Whitehall, Mi. – Mandy Oliver had been baking dinner and pumpkin pies for most of Tuesday night when she started to feel tired and nauseous.

By 9 o’clock, her husband, Scott, complained of similar symptoms. They were about to excuse it away as early signs of the flu and go to bed when a carbon monoxide detector activated.

Turns out the $24.99 investment probably saved their lives. After changing the batteries in the CO detector, it continued to sound, warning of high levels of the poisonous gas in their small rental home in Whitehall.

They called 911 and were told to evacuate. Mandy woke their children, ages 1 and 3, and went to a neighbor’s while Scott waited for the White Lake Fire Authority.

The fire department checked the CO levels in the home and they were at 30. The number is supposed to be zero. The family was sent to Mercy Health Partners Hackley Campus for evaluation and were diagnosed with carbon monoxide poisoning, Mandy said.

The levels in their blood were not high enough to require an oxygen chamber, but the situation could have become much more serious. They waited until Thanksgiving night to stay at home again.

“The fire department explained to us that had we not had the detector in our home we would have continued to breathe the air, and eight to 10 more hours of that would have proved deadly,” Mandy said.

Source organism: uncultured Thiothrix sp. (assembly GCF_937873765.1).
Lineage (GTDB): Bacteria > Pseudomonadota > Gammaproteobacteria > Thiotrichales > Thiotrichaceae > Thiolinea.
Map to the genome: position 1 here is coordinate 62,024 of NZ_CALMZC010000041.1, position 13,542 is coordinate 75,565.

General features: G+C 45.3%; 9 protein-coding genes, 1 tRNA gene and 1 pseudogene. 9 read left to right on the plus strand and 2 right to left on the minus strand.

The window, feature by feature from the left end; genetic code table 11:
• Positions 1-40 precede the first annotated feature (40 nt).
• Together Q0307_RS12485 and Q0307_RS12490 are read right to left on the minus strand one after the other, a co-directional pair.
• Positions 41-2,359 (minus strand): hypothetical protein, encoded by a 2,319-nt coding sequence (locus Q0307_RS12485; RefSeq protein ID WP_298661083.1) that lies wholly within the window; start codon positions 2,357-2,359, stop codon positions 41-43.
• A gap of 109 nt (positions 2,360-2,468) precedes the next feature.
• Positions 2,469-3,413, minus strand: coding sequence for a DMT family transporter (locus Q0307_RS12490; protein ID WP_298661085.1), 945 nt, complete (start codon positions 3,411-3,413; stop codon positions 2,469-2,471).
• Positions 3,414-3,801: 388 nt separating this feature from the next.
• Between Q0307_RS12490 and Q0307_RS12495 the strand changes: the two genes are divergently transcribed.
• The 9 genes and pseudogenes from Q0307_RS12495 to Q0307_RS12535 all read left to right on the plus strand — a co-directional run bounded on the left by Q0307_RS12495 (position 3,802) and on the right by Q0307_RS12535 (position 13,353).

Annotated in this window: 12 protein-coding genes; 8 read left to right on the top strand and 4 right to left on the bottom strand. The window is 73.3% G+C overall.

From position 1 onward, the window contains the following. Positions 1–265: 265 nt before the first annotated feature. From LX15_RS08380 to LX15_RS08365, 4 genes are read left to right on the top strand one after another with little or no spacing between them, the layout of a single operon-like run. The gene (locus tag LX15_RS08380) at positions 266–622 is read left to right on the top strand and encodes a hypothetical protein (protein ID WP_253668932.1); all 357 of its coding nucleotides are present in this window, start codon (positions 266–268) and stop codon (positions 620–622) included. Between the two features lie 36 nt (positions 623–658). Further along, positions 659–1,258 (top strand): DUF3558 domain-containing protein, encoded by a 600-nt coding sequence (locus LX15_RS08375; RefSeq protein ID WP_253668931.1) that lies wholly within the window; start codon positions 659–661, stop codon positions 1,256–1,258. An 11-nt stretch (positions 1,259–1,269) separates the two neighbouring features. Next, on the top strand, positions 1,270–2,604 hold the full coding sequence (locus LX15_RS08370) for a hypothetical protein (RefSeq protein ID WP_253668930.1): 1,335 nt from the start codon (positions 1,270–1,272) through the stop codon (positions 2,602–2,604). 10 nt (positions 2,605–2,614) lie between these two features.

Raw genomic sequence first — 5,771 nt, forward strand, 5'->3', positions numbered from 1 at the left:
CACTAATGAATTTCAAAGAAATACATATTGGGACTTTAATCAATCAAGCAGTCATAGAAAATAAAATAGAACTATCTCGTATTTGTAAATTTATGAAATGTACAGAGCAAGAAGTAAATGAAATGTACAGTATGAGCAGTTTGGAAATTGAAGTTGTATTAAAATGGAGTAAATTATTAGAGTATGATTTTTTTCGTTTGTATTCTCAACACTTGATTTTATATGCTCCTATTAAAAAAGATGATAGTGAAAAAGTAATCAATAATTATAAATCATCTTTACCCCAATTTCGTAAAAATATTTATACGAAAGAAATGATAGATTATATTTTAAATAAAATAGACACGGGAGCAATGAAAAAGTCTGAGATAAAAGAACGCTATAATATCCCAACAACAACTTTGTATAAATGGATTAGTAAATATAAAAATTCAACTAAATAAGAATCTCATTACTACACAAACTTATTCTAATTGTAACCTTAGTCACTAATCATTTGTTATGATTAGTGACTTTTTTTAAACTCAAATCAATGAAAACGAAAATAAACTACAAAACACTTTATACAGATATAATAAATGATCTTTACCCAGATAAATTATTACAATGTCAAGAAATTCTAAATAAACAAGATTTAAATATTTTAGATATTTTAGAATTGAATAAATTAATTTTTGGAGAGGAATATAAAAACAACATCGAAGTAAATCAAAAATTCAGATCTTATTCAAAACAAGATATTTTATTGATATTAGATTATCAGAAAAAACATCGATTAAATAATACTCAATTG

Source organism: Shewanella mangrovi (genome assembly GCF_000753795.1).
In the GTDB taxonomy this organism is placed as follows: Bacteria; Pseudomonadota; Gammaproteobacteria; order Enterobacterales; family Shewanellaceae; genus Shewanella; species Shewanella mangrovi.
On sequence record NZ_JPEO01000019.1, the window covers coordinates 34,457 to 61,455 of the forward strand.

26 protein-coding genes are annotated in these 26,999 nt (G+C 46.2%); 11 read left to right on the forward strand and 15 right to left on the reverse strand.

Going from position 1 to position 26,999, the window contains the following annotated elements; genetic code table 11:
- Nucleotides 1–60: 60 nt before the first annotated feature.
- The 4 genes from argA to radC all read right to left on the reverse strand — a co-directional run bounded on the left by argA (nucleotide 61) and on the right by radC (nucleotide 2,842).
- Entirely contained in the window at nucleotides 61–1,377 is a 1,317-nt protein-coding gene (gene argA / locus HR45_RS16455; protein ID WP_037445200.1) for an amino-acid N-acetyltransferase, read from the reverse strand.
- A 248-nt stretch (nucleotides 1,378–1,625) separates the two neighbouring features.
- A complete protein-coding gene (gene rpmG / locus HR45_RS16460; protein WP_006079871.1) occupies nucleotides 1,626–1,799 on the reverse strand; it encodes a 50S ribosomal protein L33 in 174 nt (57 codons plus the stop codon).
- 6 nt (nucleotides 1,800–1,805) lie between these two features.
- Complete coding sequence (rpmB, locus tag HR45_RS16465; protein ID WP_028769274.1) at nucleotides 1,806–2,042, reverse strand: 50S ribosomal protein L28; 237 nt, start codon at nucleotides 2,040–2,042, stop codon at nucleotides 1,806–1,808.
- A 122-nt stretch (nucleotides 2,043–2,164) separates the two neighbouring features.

Fire officials also called DTE Energy, and both agencies determined the gas stove was not vented properly, she said.

Mandy estimates the stove had been on for three and a half hours, the longest she remembers ever using it. Plus, the 900-square-foot house was closed up tight.

“That gas was just wafting through the air,” she said. “It makes sense with the size of house.”

They have lived in the home about a year and are in the process of moving to a home they recently bought. They purchased a second CO detector since the incident and plan to install both of them in their new home, plus a third for the third level.

Scott got the first CO detector after hearing about a family in Colorado that died from carbon monoxide poisoning.

With the arrival of colder weather and more people using their stoves during the holidays, Mandy wanted to share her family’s story as a reminder that carbon monoxide can kill.

Mandy intends to contact legislators to push for a law requiring CO detectors in all homes.

“This device is an option (in older homes) and it should not be,” she said. “It shakes you up. The scary part is you think I’m just so tired, I’m just going to go to bed. But people do not wake up once they go to sleep.”

White Lake Fire Authority Lt. Gregory Holman confirmed there was a call for a CO alarm activation on Tuesday night, but he did not have details of the case. He agrees a detector can be lifesaving, especially for those who cook and heat with gas.

If it starts reading levels of any kind, people should call 911 and remove themselves out of the situation, he said. You never know how long you’ve been exposed to it.